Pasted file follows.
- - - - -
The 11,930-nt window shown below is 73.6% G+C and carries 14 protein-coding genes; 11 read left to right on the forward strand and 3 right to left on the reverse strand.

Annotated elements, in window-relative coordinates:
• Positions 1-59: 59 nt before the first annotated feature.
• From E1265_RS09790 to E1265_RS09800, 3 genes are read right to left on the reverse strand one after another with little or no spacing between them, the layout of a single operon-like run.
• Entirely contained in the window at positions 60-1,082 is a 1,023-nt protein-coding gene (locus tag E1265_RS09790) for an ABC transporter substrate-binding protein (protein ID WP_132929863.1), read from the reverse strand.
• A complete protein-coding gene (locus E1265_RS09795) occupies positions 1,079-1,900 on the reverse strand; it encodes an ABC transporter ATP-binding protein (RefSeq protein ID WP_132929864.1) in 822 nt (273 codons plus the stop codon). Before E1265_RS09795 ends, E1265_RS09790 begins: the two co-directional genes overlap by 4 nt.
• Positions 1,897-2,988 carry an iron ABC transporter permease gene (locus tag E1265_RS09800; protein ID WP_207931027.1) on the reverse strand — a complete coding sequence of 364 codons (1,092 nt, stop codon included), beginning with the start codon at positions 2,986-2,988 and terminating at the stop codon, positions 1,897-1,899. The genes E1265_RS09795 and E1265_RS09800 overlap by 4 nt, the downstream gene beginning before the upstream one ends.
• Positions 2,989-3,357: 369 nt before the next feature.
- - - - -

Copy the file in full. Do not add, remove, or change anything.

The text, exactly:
The 11,930-nt window shown below is 73.6% G+C and carries 14 protein-coding genes; 11 read left to right on the forward strand and 3 right to left on the reverse strand.

Annotated elements, in window-relative coordinates:
• Positions 1-59: 59 nt before the first annotated feature.
• From E1265_RS09790 to E1265_RS09800, 3 genes are read right to left on the reverse strand one after another with little or no spacing between them, the layout of a single operon-like run.
• Entirely contained in the window at positions 60-1,082 is a 1,023-nt protein-coding gene (locus tag E1265_RS09790) for an ABC transporter substrate-binding protein (protein ID WP_132929863.1), read from the reverse strand.
• A complete protein-coding gene (locus E1265_RS09795) occupies positions 1,079-1,900 on the reverse strand; it encodes an ABC transporter ATP-binding protein (RefSeq protein ID WP_132929864.1) in 822 nt (273 codons plus the stop codon). Before E1265_RS09795 ends, E1265_RS09790 begins: the two co-directional genes overlap by 4 nt.
• Positions 1,897-2,988 carry an iron ABC transporter permease gene (locus tag E1265_RS09800; protein ID WP_207931027.1) on the reverse strand — a complete coding sequence of 364 codons (1,092 nt, stop codon included), beginning with the start codon at positions 2,986-2,988 and terminating at the stop codon, positions 1,897-1,899. The genes E1265_RS09795 and E1265_RS09800 overlap by 4 nt, the downstream gene beginning before the upstream one ends.
• Positions 2,989-3,357: 369 nt before the next feature.